Where There Is A Will

October 12, 2021

By Grace Wandia~


Sandra Kemer is one of among eleven girls who went through the Helen Valverde Scholarship Program through Valvisions Foundation. Sandra, for some reason, grew on me after I met her the first time. I remember Sandra being timid and very skinny. She was always quiet but also very observant. She barely said much; she had a sadness about her. When the rest of the girls would be jumping up and down and chatting away, Sandra kept a safe distance and just watched. I was always curious to find out what was going on in her mind. Because of the circumstances the eleven girls had come through, it was hard to tell what had happened to each one of them. They had all come from a rescue Centre because they were at risk of Female Genital Mutilation (FGM). They had run to the rescue Centre or had been taken there by the authorities for their safety.

The eleven girls all received scholarships to join secondary school sponsored by Valvisions Foundation through the scholarship fund. It was hard for them to adjust at school. They had all come from a village set up, and they did not know much about town life. They had never seen a proper toilet. In Pokot, where they came from, pit latrines were used and those were for the fortunate few. The rest just helped themselves by going into the brush. Taking a bath was a rare occurrence too. Bathing took place at the river when the girls took their animals to drink or when they went to fetch drinking water. The watering wells were separate for the men and women. A group of women would be at one point fetching water, below them would be another group of women and young girls bathing, and below them the animals would be drinking.

It was, therefore, very confusing for the girls when they arrived at school and found showers, toilets that one could sit on, and other facilities they had not seen or used before. I remember them all laughing and huddling together in a corner to discuss the facilities and wondering if they would be able to use them. As the other girls excitedly discussed the facilities, Sandra just watched with no emotion on her face.

As time went by, I slowly managed to crack the shell that Sandra had been hiding under. I came to know that she came from a terribly needy home. She and her siblings had been raised by a single mother who brewed local brew for a living. The customer’s, the majority, men, came to her home to drink. And, as to be expected, when the men got drunk, they started making advances towards Sandra and her sisters. Their mother was too busy brewing the alcohol or too drunk to notice or care. Sandra told me she learned at an early age to keep the drunk men away by being silent and not talking back when they talked to her: silence and distance were her escape plan.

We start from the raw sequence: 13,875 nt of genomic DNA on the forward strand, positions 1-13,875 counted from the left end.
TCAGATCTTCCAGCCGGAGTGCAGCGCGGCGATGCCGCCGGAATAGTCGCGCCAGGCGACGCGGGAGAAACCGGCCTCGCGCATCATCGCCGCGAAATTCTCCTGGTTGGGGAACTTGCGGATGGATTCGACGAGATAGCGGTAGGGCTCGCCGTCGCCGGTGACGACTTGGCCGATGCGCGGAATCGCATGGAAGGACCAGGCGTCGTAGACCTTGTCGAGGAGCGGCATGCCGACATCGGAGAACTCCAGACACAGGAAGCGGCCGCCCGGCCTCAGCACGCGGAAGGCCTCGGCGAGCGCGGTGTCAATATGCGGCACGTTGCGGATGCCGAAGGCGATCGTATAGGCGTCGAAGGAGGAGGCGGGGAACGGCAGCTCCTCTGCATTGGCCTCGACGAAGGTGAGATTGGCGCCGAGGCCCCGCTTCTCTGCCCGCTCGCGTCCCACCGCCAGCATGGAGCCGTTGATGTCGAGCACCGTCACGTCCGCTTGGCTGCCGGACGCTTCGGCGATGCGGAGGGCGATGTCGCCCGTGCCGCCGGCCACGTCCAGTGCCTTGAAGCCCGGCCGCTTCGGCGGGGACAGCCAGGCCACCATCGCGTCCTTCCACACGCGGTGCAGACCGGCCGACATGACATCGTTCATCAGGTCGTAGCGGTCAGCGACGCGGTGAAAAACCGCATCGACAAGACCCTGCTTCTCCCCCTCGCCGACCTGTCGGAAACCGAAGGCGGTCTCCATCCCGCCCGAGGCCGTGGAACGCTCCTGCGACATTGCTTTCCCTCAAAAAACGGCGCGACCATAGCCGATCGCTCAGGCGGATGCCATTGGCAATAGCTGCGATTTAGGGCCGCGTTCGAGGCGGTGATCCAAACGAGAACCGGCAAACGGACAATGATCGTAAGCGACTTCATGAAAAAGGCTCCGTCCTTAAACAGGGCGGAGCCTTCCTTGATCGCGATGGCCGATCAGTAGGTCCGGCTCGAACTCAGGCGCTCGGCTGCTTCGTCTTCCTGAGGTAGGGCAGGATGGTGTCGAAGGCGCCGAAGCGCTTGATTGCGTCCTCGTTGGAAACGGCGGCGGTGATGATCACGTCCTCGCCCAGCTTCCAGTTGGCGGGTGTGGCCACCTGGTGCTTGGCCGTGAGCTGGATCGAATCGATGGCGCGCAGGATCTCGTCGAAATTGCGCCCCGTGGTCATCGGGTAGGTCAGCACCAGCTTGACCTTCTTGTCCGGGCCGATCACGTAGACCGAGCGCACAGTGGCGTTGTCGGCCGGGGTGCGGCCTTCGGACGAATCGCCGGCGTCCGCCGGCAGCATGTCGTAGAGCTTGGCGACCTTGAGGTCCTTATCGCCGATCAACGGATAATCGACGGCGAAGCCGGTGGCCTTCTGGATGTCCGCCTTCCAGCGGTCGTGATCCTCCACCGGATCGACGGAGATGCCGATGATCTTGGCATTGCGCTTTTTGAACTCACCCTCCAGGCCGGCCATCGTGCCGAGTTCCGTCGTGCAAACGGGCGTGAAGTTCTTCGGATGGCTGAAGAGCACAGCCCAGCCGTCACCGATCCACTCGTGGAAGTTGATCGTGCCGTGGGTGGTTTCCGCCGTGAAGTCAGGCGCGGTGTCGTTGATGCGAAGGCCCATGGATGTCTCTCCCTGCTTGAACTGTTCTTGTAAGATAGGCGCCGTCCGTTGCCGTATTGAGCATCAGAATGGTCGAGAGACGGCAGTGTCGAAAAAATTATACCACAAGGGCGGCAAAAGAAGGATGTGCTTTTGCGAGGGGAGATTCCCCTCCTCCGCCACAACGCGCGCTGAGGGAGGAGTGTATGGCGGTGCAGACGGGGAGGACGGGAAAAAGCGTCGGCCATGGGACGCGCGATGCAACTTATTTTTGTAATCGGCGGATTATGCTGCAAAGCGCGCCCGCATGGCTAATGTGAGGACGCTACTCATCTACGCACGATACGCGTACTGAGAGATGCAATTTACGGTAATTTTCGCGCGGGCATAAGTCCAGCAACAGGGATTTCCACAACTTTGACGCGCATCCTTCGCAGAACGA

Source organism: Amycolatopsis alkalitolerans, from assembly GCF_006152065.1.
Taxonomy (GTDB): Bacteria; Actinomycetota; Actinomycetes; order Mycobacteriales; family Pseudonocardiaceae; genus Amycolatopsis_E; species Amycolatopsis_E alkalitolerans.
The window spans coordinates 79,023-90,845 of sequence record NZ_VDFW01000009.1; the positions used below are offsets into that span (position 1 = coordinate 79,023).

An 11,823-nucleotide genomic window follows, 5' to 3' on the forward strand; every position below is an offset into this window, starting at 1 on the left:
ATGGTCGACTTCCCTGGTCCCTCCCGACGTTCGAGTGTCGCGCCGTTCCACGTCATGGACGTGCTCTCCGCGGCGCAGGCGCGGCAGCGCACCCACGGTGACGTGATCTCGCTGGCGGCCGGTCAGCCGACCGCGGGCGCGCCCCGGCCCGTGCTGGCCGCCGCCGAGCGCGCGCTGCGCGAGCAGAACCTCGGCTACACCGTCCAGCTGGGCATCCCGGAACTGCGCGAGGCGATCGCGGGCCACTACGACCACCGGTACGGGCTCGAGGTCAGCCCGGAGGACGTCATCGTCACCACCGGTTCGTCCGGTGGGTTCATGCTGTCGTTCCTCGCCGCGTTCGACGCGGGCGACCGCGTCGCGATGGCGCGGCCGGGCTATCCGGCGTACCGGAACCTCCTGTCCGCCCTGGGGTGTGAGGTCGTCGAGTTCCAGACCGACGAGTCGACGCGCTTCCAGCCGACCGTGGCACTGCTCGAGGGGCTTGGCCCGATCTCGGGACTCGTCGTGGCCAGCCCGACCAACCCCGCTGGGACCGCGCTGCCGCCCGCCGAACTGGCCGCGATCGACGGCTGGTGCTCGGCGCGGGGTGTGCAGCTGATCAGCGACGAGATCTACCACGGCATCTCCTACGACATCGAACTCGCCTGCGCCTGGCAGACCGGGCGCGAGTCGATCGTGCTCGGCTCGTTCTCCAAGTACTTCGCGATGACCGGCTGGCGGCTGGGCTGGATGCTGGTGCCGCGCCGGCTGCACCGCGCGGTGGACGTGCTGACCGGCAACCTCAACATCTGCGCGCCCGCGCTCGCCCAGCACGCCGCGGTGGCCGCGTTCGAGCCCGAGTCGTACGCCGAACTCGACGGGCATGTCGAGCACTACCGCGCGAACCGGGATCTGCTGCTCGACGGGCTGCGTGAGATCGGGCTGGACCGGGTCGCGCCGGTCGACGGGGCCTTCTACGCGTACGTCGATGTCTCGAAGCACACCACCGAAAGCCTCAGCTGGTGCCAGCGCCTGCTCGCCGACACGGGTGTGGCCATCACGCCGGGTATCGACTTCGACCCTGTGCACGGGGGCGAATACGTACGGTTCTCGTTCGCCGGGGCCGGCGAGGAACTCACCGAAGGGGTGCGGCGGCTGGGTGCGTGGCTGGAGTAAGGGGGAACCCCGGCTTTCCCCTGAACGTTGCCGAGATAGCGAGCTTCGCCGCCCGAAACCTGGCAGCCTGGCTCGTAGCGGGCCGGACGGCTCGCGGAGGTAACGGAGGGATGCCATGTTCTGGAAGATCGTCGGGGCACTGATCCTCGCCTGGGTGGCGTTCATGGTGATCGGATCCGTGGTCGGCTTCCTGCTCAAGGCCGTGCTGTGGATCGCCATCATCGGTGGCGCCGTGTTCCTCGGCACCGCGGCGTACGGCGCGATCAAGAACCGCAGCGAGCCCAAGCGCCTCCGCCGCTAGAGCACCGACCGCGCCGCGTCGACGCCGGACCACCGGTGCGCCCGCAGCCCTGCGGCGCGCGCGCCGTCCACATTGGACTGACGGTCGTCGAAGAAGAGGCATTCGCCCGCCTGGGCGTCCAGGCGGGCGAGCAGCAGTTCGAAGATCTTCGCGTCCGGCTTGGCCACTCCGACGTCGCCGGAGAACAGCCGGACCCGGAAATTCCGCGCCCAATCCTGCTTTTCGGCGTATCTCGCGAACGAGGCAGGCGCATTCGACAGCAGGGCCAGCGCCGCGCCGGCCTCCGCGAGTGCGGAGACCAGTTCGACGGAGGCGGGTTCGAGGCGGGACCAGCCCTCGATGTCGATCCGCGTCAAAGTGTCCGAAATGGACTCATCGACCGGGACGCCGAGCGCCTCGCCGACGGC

In school, the Pokot girls were all very green. Sandra, however, showed strong determination to catch up with the rest of her classmates, though most appeared to have far more privileged backgrounds. Sandra put great effort into her schoolwork; she was very well behaved and soon everyone began to recognize her potential. After the four years in secondary school, she managed to get a grade C which allowed her to join college. In college, she was very disciplined and worked hard. She graduated at the top of her class and was able to join the teaching profession as a P1 teacher.

We talk by phone most of the time. I hadn’t actually ‘seen’ Sandra in a long time. It was, therefore, such a pleasant surprise when she called to tell me she was planning to pay me a visit. She came to visit me, and I was overjoyed to see her again. She has not changed much, but she now smiles and talks more. She is still a little guarded but laughs easily. She told me she has managed to put her sister through school and that none of her other sisters have been cut. Sandra is respected as a teacher now, and she persuaded her mother to stop brewing local beer. She supported her mother by setting up a vegetable stall for her. Her mother now gets produce from farmers in town and sells to her neighbors.

The best news is that Sandra has managed to further her education. She is doing a higher diploma and hopes to start on her degree immediately, afterwards. As a result, Sandra will be able to obtain better teaching opportunities by which to better both her life and her families.

Sandra has endured a lot, but she has stayed strong and focused. At her age, most Pokot girls are married with at least 3 children, but she has put off marriage until she finishes college and is able to take care of herself without depending totally on a husband’s income.

‘Well-done Sandra! We wish you all the best in your endeavors. Yours is a story of resilience and hard work. For sure, where there is a will, there is a way…!’

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